Procreation is one capability robots don't have--yet--but their numbers are on the rise. In fact the North American robotics industry had its best year in 1997, according to the Robotic Industries Association (RIA) trade group. At $1.1 billion, for the first time shipment revenues bested the billion-dollar benchmark, which represented 12,459 robots shipped, 28% greater than the previous year. Over the last five years surveyed, the number of new robots sent to industry each year has jumped to nearly 2 3/4 times the deliveries in 1992 (4,561 units).
Donald Vincent, RIA executive vice president, notes the growth in robotics materials handling applications, lessening the industry's dependence on the automobile industry, heretofore its leading customer. "Materials handling, such as parts transfer, machine tending, packaging, and palletizing, cuts across many industries," he explains. "Manufacturers of consumer goods, electronics, food and beverages, and other non-automotive products are now taking advantage of robots to become stronger global competitors." For those companies investigating robotics, Vincent adds the RIA has two new resources: its 1998 Robotics Industry Directory providing information on more than 125 suppliers of robots and automation products; and A Guide to Robot Solutions videotape.
Vincent says PC-based control and programming is a growing area of robotics technology. "And users want help in completely simulating robotic operations before installation, so that no surprises occur. More and more end users are turning to robotics systems integrators." Their expertise allows optimizing systems by using equipment from many sources. (Refer to cutting edge story page 91.) "Interest is also widespread in tying-in any robotic systems with an overall computer-aided manufacturing operation."
Be thou my vision. Machine perception is one area key to robotics applications growth. Vincent notes some small parts assembly can be done with today's technology. "But there is a lot of work to do in the next few years in developing, for example, the ability to permit two robot arms to work together in assembly. Technology integration and vision sensors will be critical in, say, allowing a workpiece to be properly positioned for a robot to work on it."
One such development is underway at the University of Notre Dame (Notre Dame, IN). Aerospace and mechanical engineering professor Steven Skaar is investigating robot "hand-eye coordination" using both uncalibrated video and a laser. Here a test facility features a trio of video cameras directed toward a work platform and linked to a PC. The computer controls a six-axis robot arm next to the platform.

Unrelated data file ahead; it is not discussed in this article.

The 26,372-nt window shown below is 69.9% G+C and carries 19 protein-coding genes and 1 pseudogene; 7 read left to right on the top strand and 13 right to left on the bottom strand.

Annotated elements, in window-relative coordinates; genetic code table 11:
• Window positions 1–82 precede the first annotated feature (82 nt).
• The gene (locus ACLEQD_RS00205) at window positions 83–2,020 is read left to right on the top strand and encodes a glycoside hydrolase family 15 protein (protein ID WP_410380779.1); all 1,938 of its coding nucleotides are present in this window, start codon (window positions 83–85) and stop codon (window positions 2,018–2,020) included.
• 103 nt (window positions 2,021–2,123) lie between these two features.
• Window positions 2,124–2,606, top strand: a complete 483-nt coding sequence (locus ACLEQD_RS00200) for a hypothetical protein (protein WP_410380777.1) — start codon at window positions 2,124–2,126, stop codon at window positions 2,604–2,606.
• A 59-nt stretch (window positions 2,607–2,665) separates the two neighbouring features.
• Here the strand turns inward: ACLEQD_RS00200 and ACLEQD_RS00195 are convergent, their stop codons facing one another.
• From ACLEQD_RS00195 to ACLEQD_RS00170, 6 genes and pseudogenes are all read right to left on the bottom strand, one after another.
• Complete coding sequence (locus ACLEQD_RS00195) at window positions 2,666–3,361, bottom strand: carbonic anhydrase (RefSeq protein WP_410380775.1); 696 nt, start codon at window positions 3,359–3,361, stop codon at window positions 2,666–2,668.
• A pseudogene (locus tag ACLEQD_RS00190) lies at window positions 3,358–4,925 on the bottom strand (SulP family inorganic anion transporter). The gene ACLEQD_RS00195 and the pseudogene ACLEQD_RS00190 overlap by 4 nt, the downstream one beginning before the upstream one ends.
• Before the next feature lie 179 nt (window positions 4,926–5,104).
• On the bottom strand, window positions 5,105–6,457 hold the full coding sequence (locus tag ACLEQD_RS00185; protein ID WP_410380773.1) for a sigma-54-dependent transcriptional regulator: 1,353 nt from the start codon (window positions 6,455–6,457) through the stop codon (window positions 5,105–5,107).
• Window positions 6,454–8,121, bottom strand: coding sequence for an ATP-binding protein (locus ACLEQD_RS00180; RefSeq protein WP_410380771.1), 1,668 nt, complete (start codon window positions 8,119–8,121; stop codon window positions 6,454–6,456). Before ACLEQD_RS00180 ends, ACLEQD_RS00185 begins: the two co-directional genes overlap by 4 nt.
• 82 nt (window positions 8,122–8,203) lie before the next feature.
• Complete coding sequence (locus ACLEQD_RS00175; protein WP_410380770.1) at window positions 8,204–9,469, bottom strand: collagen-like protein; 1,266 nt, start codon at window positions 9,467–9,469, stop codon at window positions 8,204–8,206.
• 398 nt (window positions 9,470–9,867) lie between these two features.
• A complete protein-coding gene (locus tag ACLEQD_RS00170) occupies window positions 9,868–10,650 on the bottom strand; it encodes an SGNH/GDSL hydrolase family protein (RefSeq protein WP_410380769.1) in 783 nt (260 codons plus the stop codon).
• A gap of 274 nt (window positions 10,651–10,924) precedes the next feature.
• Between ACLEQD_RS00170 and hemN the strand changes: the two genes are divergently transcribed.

One camera views an object on the platform. Using a mouse, the operator designates a spot on the PC-displayed image as a target for the arm and keys in the final end-effector orientation at the target. The position of the target spot is one of three 2D "camera space targets" for the robot arm's tool tip. The only requirement is the remaining two widely separated cameras must each view the target within their own 2D frames. To aid in target location, a laser pointer projects an array of light pinpoints onto the target surface.
The cameras track arm motion, providing highly redundant visual information to refine locally the arm joint-pose sequence that will eventually satisfy each individual camera's objectives. Controlling the maneuver in the 2D image plane of each camera results in the 3D positioning of the tool tip at the right point. Ring shapes are painted at various junctures on the arm end effector for easy detection via computer vision during approach. Their cues ensure correct information is factored into the joint-pose sequence to give the desired end-effector orientation as well as position.
By developing the ability to reach for target objects in the camera reference frames, calibrating robots and cameras can be eliminated. "The need to use expensive jigs and fixtures to position each workpiece on a production line is also eliminated," says Skaar. Much like reaching for a doorknob, "Our system works the way humans see --with no reference to a calibrated frame of reference and all real-time processing. You can place the surface of interest in front of the robot in any orientation."
The Notre Dame system has carved patterns in wood and fit a tire rim onto a five-lug wheel. "Holes are drilled to 1/4-mm precision with this large robot," adds Skaar, "and it's like a drill press in terms of straightness and accuracy of the hole. Accuracy is limited by only camera and pixel resolution." A longer lens allows greater accuracy. "Since nothing is calibrated, we can move everything and not lose precision," he adds.
"In the future, for fully autonomous tasks, the human operator would be replaced in deciding where in the selection camera field key junctures (positions) on the surface are located," concludes Skaar. "Depending on workpiece geometry, the same array of pinpoints for automatic location might be used to do image analysis on many types of surfaces and geometries."
But no matter what advanced robotic systems are developed, Donald Vincent emphasizes, "The first reaction is to look at return on investment." Not withstanding system capabilities, if the payback period is, perhaps typical of the auto industry, longer than one to two years, it may not be justified in the eyes of management. "It's always risky trying to justify a new productivity tool for the first time. But department- and plant-level managers are buying into the technology that's seen in other industries--after their applications are analyzed to be sure robotics will work." Thus, having progressed from the auto industry into packaging and palletizing, robotic systems are poised to become more widespread beyond.
For more information on the Robotic Industries Association resources:
University of Notre Dame robot guidance: Circle 558
See a video clip about